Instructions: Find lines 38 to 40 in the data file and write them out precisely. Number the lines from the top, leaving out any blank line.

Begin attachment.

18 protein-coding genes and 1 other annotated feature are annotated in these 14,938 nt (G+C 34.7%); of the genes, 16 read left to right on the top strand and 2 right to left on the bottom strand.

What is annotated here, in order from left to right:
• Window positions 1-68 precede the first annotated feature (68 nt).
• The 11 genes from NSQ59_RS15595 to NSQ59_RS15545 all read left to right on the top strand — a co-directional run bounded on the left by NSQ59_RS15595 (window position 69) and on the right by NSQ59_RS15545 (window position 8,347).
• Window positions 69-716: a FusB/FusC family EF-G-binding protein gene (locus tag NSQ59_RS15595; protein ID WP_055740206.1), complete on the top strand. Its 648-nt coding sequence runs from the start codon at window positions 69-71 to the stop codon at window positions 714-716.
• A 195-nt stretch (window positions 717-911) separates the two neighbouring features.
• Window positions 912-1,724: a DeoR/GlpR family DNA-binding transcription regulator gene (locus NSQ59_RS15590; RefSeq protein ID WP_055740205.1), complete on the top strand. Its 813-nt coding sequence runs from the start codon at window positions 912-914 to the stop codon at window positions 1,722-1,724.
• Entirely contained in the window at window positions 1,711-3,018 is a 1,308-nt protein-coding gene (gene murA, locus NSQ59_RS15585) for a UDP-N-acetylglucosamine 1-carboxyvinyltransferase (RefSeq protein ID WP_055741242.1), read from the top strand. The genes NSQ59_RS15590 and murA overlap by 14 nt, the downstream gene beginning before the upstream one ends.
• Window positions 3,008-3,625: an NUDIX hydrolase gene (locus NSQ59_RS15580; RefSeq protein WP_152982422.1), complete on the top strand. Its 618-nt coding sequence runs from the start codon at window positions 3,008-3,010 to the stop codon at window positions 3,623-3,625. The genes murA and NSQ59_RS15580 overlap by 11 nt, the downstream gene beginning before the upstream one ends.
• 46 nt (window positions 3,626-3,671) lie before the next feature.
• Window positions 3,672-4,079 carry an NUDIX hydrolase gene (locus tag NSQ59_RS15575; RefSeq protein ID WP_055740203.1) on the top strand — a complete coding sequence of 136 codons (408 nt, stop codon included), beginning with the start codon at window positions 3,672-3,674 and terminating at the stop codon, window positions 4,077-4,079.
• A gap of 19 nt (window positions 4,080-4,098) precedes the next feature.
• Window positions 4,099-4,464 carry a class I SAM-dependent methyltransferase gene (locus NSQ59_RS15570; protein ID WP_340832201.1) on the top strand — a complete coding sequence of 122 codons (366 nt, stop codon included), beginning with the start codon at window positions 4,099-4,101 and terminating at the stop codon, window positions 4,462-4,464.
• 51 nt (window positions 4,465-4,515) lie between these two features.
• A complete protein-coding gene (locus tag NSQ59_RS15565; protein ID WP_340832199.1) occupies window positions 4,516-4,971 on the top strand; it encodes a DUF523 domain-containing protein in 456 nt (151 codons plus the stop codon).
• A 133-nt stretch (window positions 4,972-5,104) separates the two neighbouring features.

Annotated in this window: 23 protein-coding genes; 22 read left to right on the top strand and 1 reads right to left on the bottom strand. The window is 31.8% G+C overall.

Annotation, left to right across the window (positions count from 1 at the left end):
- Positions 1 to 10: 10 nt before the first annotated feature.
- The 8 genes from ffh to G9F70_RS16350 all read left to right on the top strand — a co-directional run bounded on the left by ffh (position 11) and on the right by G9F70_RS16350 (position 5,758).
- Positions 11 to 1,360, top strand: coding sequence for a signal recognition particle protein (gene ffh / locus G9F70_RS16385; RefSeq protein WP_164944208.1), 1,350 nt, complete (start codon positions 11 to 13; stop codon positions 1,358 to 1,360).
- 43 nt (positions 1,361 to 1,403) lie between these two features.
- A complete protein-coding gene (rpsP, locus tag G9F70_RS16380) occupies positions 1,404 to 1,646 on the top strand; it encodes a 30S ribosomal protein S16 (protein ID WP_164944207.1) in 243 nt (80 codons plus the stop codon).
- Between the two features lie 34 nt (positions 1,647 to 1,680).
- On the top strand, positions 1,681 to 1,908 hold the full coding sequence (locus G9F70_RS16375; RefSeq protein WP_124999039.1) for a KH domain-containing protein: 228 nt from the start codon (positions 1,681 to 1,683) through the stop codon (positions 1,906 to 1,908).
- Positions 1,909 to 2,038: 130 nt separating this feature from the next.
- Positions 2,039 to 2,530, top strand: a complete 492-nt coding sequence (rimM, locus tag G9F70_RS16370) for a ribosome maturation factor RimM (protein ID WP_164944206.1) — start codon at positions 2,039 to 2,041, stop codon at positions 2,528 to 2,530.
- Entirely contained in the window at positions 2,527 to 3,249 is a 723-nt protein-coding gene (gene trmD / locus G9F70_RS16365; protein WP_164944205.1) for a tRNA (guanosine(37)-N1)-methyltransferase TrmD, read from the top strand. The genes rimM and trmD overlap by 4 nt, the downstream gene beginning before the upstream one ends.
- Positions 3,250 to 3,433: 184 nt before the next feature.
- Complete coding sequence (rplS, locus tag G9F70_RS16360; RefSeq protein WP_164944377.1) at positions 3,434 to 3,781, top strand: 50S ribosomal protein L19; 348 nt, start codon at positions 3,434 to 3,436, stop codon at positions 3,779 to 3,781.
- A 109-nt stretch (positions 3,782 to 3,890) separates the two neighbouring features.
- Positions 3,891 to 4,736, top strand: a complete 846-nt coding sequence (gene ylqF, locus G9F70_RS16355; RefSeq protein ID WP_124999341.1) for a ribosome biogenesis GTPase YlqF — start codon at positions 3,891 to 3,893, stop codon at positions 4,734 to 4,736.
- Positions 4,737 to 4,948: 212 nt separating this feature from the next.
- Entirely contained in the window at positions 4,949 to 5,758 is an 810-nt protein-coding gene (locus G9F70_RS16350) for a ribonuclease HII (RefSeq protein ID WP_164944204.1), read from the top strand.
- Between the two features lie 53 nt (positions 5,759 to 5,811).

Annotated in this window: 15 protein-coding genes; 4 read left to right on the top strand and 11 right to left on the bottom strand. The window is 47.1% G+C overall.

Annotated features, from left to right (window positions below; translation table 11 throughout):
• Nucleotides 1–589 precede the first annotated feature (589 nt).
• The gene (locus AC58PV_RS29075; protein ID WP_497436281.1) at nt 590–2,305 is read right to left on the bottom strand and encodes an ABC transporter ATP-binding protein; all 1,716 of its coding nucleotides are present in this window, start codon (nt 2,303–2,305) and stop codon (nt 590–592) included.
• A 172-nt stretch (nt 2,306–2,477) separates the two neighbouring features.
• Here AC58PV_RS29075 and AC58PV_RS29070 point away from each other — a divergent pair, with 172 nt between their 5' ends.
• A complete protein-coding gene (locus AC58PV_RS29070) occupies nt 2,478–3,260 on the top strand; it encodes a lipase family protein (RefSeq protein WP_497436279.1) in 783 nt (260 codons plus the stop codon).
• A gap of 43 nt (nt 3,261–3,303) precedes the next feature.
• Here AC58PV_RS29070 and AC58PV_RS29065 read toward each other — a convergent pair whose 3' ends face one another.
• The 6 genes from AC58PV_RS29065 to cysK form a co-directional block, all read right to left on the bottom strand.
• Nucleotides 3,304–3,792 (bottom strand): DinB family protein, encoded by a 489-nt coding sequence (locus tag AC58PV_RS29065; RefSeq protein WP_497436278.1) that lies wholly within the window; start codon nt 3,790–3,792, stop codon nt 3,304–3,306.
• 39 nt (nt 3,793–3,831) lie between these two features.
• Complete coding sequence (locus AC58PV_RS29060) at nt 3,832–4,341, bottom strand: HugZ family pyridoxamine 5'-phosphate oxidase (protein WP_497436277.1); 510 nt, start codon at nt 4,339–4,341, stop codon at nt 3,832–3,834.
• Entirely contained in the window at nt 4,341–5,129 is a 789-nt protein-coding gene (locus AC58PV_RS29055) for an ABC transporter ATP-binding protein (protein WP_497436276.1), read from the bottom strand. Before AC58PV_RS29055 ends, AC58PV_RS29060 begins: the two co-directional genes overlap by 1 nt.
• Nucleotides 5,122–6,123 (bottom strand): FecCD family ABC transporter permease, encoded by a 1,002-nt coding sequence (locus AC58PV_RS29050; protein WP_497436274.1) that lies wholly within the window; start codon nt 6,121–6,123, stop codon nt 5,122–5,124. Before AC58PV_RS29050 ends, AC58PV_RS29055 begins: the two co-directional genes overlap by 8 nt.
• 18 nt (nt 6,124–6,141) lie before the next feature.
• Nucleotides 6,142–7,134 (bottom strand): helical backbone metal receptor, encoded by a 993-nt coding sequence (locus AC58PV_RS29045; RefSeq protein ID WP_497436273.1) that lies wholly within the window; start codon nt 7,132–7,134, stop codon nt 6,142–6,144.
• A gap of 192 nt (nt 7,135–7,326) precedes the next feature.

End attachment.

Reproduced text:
• Nucleotides 1–589 precede the first annotated feature (589 nt).
• The gene (locus AC58PV_RS29075; protein ID WP_497436281.1) at nt 590–2,305 is read right to left on the bottom strand and encodes an ABC transporter ATP-binding protein; all 1,716 of its coding nucleotides are present in this window, start codon (nt 2,303–2,305) and stop codon (nt 590–592) included.
• A 172-nt stretch (nt 2,306–2,477) separates the two neighbouring features.